Keep exercising those bones

Cycling in a standing position puts stress on the legs making bones stronger, more dense and more resistant.
(Carlos Chavez / LAT)

Can cycling (indoor or outdoor) be a weight-bearing exercise? When I do Spinning classes in the gym, we pedal in a standing position much of the time. I have been diagnosed with osteopenia and have been told weight-bearing exercises may help slow down the loss of bone tissue. And I wonder whether cycling works in this way.


Huntington Beach

Cycling can be considered a weight-bearing exercise, but keep in mind that not all forms of cycling are created equal. When you stand up and pedal in your group cycling class, you’re putting more stress on the legs, which in turns makes bones stronger, according to Dr. Ronald Glousman, sports medicine specialist and orthopedic surgeon at Kerlan-Jobe Orthopaedic Clinic in Los Angeles. But when you sit down, “You’re supported by the seat,” he says, “and if that’s supporting your body weight, you won’t have much transfer of that stress to the pelvis, spine or the legs.”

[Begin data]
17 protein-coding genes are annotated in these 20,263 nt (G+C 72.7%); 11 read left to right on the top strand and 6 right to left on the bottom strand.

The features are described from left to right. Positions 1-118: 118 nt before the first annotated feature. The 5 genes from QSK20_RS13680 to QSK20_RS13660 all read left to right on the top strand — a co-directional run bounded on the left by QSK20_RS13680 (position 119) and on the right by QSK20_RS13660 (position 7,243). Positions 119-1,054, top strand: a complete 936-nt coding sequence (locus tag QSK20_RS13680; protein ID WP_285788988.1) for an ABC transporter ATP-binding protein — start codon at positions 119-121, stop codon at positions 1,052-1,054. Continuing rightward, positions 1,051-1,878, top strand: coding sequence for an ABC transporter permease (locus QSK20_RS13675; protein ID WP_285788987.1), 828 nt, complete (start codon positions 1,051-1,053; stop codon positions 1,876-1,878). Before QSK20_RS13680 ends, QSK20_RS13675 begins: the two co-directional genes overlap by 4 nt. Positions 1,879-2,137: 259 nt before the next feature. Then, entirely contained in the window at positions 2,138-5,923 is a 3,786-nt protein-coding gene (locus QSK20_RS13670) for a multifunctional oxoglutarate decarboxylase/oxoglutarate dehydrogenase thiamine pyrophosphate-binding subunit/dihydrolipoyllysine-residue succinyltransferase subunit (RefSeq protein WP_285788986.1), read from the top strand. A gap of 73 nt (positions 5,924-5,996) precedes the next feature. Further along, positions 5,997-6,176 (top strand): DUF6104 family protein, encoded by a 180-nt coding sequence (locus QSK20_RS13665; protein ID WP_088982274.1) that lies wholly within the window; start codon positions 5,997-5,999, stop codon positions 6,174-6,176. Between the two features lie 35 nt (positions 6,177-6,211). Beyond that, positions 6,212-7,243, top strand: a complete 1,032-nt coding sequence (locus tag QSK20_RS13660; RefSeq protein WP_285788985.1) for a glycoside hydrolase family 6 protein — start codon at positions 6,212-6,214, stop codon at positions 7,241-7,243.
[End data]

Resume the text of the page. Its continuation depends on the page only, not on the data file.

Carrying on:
Bones are like muscles, says Glousman, and they get stronger with reasonable amounts of stress. Stress refers to loading the body with pressure — that can be via impact-type exercises such as running or gymnastics, or by strength training with weights. When done in a progressive manner that doesn’t overtask the bones, he says, the body reacts by supplying collagen, which then gets calcified, making the bones denser, stronger and more resistant to osteopenia, a milder form of bone loss than that associated with osteoporosis.


While sitting down on the bike, you can increase the pressure by pedaling harder (with more resistance), or going uphill if you’re outside. You can also vary your routine with other weight-bearing activities such as weight workouts, walking or using the elliptical trainer, providing you don’t have any injuries that would cause further problems.

— Jeannine Stein